• Example implementations by those showcasing it are inconsistent.

    • Nobody has yet clearly explained how to implement (those trying are lost in tech-speak and assumptions).

    reply >
    • Mark,

      Weird - Rob's video works for me in FF 5 in OS X, and FF 3.5 and 4 on Windows, and in Chrome. However 5.0.0 on Windows does seem borked.

      However, I still advocate its use. Your first 2 bullet points apply equally to me for # implementations - which have had a lot more time to be perfected!

      But , as with all these things you have to be comfortable with the solution you roll out. If you are more comfortable with the # solution are find you are getting indexed properly and users are happy then you have no impetus to change. However, I've not used an # based Ajax site that fits that bill for me as a user.

      Do you have a specific app you want to create / change over?


  13. Your first 2 bullet points apply equally to me for # implementations – which have had a lot more time to be perfected!


    Agreed.

    And we certainly shouldn't take Twitter as our lead. I just found this lovely description by Vanessa Fox of the mess that is Twitter's URLs:
    http://searchengineland.com/how-twitters-technical-infrastructure-issues-are-impacting-google-search-results-86229


    Do you have a specific app you want to create / change over?


    No, but I like to be, if not future-proof, then future-braced :-)

    reply >
  14. Rob Ousbey

    Hi Mark, I built the pushState demo, so I thought I'd chime in.

    You're totally right: it doesn't work properly in all browser (and will not: there will always be some old browsers still installed, some people won't have JavaScript, etc.)

    However, the huge advantage that this brings with it - as you've already noticed - is that if the feature isn't available, it can easily fall back to navigating around the site as if no Ajax had ever been added. Most '#' or '#!' implementations fail for users without JS support.

    (For a production application, there's actually a possibility to do a hybrid of more than one AJAX mechanism, to cover more bases.)

    Regarding implementation: I'm not a coder or a developer at all... so the implementation really isn't too difficult. Take a look in the head of my demo, and you'll see the front-end javascript with comments. To summarize: the function
    history.pushState('', '', '/newurl'); will change the URL.

    That's the only new bit of JS that you need to get this working. I hope that helps! (In the code you'll see 'window.onpopstate' as well; as noted, this just makes sure that the 'back' button behaves as expected.)

    For technical advice, the Mozilla Deverlopers site was helpful, and there were some useful threads on Stack Overflow. Let me know if you have any other questions.

    reply >
  15. Hiya Rob

    Definitely helpful, thanks. These two points are good:.

    • it can fall back to navigating around the site as if no Ajax had ever been added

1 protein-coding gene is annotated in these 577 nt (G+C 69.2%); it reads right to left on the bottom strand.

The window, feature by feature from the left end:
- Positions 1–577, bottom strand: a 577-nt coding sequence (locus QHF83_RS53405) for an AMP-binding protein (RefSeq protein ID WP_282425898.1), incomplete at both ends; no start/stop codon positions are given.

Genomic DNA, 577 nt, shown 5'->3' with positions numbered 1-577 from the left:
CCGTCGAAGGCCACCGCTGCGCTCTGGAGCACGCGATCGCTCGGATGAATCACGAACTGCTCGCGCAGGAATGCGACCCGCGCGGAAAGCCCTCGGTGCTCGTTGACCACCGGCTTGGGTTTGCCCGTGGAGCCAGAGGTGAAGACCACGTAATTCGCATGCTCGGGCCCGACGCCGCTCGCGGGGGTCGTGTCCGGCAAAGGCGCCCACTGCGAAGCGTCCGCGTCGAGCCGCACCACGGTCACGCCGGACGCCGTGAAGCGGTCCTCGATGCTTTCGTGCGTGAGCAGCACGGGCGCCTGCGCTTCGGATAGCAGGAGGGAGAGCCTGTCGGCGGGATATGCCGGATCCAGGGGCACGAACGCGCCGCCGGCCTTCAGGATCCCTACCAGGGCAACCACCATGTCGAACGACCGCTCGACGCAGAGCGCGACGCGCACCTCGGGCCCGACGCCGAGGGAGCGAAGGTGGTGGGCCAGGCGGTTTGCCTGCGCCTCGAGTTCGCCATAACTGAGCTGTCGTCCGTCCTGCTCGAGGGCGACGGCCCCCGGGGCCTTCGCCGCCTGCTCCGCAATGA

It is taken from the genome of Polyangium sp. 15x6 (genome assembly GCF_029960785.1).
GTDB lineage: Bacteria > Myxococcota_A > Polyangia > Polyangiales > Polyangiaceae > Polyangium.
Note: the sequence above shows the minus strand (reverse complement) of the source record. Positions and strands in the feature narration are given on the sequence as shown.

• a hybrid of more than one AJAX mechanism is possible.

    By the way, I think I still own the domain name gingersurfer.com if you're interested.

    reply >
  16. I'm new to HTML5 but I found a cool site that has lots of HTML5 video tutorials that I found useful and others may too - http://www.html5rocks.com/en/tutorials/

    reply >
  17. Sebastiaan

    Great post, but is it factually correct with regards to pagination using rel="prev/next"?

    Google just posted something on the same subject and doesn't mention anything about using the rel attribute on the actual <a> links in the , but advises to add an extra tag in the section instead.

    http://googlewebmastercentral.blogspot.com/2011/09/pagination-with-relnext-and-relprev.html

    reply >
    • Yes, they recommend using <link> in the <head> section instead; which makes sense given a page should only have one prior and one following page in a sequence. I recommend you follow Google's way of doing it. :)

      When I wrote the post, I had to try to work out how Google might implement it. I am guessing they will still use my suggested method as an indicator, but I believe their suggestion is better.

  18. Wow this is great. Now if we can only get all of the IE6 people to upgrade...

    reply >
  19. Matt

    Just a heads up. Your code examples are not displaying in Chrome. Also, you may want to update the article to note Googles new rel="next" and rel="prev".

    Thanks for writing this article. I'm going to implement some of these techniques into a site I'm building.

    reply >
  20. Tks a lot for this great article ..

    Semantic, html 5, Schema.org all those opaque terms are much more easy to understand now !

    reply >
  21. This is unique! Thank you for this tips. Now i can optimize my webdesgin studio :). You are great

    Best regards,
    Teodor

    reply >
  22. Hi Tom,

    It took me awhile but I am back. I really appreciate the time and thought that went into your answer to my question about ranking and to-do priorities.

    As far as I am concerned you are spot on. I was thinking along the same lines, but I like to get the ideas and thoughts of others. I find that for me anyway, it easy to latch onto and follow an idea and/or concepts down the wrong paths on occasion.

    As result I like to touch base with colleagues whom I respect to make sure I am not heading off into no mans land.

    Again thank you, and keep up the awesome work!

    Doug

    reply >
  23. Bing Webmaster Central will show warnings for documents that have multiple h1 elements as a high impact.

    reply >
  24. Excellent article. Cleared up a lot of questions I had about HTML 5.

    reply >